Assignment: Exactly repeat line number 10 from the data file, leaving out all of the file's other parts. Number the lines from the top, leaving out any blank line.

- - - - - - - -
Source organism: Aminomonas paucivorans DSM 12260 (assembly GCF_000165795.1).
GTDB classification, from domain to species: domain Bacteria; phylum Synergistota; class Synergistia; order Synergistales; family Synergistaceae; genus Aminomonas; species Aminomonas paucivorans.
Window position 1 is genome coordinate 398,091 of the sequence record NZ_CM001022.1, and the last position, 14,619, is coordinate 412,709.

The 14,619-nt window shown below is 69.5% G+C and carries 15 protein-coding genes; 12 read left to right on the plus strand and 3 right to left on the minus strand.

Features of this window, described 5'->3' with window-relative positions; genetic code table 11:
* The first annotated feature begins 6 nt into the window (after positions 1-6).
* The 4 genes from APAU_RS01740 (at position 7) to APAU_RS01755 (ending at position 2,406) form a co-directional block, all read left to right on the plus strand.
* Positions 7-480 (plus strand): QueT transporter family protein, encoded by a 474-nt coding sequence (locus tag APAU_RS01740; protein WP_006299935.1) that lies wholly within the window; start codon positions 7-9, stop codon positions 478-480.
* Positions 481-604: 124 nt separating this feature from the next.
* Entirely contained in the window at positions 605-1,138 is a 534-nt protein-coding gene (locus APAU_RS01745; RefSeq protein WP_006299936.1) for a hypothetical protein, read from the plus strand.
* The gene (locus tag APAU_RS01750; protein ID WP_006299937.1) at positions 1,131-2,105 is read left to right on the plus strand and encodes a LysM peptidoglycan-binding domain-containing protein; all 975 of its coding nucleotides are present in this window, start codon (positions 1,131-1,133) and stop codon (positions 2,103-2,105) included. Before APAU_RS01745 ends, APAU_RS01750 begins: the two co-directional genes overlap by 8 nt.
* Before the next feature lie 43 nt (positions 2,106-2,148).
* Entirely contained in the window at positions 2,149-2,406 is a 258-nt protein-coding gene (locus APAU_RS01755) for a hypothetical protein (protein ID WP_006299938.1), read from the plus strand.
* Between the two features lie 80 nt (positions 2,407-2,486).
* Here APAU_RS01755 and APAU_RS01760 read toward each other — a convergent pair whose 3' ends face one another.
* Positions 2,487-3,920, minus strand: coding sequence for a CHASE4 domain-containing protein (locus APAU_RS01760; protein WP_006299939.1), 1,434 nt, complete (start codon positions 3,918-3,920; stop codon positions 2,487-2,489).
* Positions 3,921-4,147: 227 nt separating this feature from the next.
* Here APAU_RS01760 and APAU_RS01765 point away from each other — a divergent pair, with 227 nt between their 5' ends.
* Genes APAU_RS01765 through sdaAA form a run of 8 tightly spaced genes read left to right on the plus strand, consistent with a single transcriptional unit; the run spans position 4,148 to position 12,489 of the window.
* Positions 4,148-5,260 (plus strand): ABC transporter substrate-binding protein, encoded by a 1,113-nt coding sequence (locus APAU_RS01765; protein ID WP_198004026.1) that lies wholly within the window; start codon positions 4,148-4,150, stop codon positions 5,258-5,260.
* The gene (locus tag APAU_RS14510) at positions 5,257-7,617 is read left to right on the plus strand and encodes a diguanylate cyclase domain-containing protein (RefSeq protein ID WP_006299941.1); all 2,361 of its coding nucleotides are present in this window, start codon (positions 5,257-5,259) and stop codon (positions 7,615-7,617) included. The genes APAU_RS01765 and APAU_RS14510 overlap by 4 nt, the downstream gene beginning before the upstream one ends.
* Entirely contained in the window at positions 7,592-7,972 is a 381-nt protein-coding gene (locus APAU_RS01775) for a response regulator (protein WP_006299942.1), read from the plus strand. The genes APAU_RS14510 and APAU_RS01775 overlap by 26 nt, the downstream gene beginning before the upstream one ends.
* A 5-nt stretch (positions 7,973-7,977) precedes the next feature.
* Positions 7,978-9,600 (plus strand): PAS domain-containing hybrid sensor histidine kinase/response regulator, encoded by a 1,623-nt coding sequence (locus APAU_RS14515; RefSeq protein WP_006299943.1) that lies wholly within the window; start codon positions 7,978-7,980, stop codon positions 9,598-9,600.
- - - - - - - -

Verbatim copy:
* Entirely contained in the window at positions 605-1,138 is a 534-nt protein-coding gene (locus APAU_RS01745; RefSeq protein WP_006299936.1) for a hypothetical protein, read from the plus strand.